Stand-in Australia captain Tim Paine admitted on Sunday that his team was “struggling with the enormity” of the ball-tampering scandal which has engulfed them. Paine was drafted in to replace Steven Smith who stood down as skipper for the remainder of the match after admitting he was the mastermind of the tampering plot which has rocked the foundations of the sport. It proved a baptism of fire for the 33-year-old Tasmanian wicket-keeper as Australia’s day of shame ended in a crushing 322-run defeat by South Africa on the fourth day of the third Test at Newlands.
Set an unlikely 430 to win, Australia were bowled out for a paltry 107, with fast bowler Morne Morkel taking five for 23.”It was extremely difficult but it’s no excuse for what happened in the last 45 minutes of play,” said Paine whose team’s challenge fizzled out with 10 wickets falling for just 50 runs.”We’re still the Australian cricket team and we’re expected to put up a better effort than we did. Certainly it was in some horrible circumstances and probably some circumstances we brought on ourselves.”
Those circumstances included Smith being banned for one match and fined 100 percent of his match fee for his role in hatching the plot which saw Cameron Bancroft caught red-handed trying to alter the condition of the ball during Saturday’s play with yellow sticky tape which he shoved down the front of his trousers in an attempt to conceal it. Bancroft, who admitted the charge, escaped a ban but was fined 75 percent of his fee and warned about his behaviour.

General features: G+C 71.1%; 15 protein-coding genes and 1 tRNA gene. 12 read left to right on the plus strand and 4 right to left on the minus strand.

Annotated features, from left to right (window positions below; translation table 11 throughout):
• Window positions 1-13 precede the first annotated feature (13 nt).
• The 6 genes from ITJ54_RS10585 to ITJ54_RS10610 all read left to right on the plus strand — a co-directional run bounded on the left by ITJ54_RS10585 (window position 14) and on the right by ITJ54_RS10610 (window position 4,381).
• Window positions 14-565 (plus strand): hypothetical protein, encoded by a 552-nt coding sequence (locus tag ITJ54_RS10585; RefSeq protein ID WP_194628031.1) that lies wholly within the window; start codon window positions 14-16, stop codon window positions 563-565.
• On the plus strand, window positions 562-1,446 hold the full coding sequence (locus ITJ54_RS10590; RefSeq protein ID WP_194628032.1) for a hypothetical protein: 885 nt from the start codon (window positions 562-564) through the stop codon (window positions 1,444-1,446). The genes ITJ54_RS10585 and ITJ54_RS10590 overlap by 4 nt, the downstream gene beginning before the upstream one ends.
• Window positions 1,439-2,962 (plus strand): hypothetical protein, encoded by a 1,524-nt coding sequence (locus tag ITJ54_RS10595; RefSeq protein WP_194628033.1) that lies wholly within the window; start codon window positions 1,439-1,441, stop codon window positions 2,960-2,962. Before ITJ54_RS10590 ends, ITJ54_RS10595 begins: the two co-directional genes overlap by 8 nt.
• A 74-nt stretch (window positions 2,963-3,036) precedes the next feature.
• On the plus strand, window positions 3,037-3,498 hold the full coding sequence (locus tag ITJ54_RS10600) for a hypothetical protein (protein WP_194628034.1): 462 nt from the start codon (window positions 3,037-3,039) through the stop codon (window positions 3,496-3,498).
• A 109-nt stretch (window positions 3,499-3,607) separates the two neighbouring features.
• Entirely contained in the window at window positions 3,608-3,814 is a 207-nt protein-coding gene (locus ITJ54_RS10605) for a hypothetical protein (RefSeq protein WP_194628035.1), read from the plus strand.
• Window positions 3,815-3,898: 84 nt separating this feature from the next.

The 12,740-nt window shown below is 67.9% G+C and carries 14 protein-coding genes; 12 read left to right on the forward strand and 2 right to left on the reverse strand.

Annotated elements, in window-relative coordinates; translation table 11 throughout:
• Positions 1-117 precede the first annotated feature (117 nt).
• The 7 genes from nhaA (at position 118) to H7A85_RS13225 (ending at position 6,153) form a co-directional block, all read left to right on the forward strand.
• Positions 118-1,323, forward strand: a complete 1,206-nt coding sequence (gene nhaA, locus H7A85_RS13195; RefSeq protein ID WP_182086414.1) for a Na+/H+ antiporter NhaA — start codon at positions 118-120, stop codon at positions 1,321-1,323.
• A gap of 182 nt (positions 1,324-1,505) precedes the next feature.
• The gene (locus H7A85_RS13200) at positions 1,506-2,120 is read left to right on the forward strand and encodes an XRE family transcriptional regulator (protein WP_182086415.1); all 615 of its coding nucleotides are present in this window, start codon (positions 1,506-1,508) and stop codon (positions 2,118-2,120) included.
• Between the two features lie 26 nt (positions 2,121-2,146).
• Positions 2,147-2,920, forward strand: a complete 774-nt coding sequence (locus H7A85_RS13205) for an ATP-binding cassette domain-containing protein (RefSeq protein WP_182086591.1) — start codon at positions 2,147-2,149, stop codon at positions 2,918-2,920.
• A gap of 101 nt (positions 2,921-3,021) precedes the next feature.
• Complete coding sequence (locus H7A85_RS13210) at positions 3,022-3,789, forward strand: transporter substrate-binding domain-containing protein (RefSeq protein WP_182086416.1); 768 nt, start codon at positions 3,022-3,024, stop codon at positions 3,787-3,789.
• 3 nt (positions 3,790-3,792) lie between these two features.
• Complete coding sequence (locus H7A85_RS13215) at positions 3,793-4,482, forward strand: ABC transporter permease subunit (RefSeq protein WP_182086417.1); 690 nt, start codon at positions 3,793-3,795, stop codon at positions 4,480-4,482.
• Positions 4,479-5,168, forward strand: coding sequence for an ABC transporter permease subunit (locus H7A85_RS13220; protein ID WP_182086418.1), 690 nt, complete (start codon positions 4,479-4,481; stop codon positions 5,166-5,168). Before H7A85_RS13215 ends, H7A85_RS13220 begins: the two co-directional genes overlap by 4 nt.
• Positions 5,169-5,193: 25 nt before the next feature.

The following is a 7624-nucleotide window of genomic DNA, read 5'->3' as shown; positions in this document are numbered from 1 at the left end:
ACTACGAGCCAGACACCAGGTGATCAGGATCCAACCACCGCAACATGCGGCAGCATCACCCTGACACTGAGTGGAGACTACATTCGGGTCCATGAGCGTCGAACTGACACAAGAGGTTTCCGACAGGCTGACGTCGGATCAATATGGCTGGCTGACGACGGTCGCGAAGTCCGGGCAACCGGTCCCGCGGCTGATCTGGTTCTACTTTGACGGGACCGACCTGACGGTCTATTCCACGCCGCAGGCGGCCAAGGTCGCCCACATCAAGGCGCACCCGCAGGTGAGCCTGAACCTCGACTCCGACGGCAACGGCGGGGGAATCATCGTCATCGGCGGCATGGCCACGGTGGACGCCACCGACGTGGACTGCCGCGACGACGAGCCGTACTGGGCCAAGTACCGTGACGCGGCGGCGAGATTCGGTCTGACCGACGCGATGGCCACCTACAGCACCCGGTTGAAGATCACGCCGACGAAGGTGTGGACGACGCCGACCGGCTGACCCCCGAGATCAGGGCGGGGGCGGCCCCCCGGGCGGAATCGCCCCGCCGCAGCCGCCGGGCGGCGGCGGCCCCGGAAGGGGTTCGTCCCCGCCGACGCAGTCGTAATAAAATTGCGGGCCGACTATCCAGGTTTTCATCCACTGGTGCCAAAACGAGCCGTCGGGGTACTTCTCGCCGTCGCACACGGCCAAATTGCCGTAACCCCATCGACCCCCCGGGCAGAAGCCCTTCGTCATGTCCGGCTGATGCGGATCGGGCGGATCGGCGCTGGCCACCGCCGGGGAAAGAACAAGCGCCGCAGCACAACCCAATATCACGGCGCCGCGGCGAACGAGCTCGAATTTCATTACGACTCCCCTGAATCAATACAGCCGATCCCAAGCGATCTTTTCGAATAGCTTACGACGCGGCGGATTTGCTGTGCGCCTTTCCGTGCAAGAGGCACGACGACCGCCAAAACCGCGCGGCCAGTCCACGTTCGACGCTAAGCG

“It has been a horrible 24 hours. We’re struggling but the reality and the enormity of what’s happened has probably started to sink in,” added Paine.”I don’t think we expected this to be as big as it has been, the fall-out we have seen from back home.”
Paine admitted that he has no idea if he will still be in charge for the fourth and final Test starting in Johannesburg on Friday. By then, it’s possible that Smith may have resigned, been sacked or even handed a longer ban for his role in one of the sport’s worst cheating scandals.
Smith made only seven runs on Sunday while David Warner, who also stood down from his role as vice-captain, top-scored with 32. Both men, as well as Bancroft, were loudly booed by the Newlands crowd.